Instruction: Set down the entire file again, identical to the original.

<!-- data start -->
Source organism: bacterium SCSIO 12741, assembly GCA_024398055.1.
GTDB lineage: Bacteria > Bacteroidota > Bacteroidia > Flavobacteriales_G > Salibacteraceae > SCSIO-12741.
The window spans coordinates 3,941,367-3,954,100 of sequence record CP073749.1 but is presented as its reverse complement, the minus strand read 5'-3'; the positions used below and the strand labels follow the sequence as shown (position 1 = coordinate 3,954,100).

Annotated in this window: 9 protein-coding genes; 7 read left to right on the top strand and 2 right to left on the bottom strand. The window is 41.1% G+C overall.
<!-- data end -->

Source organism: bacterium SCSIO 12741, assembly GCA_024398055.1.
GTDB lineage: Bacteria > Bacteroidota > Bacteroidia > Flavobacteriales_G > Salibacteraceae > SCSIO-12741.
The window spans coordinates 3,941,367-3,954,100 of sequence record CP073749.1 but is presented as its reverse complement, the minus strand read 5'-3'; the positions used below and the strand labels follow the sequence as shown (position 1 = coordinate 3,954,100).

Annotated in this window: 9 protein-coding genes; 7 read left to right on the top strand and 2 right to left on the bottom strand. The window is 41.1% G+C overall.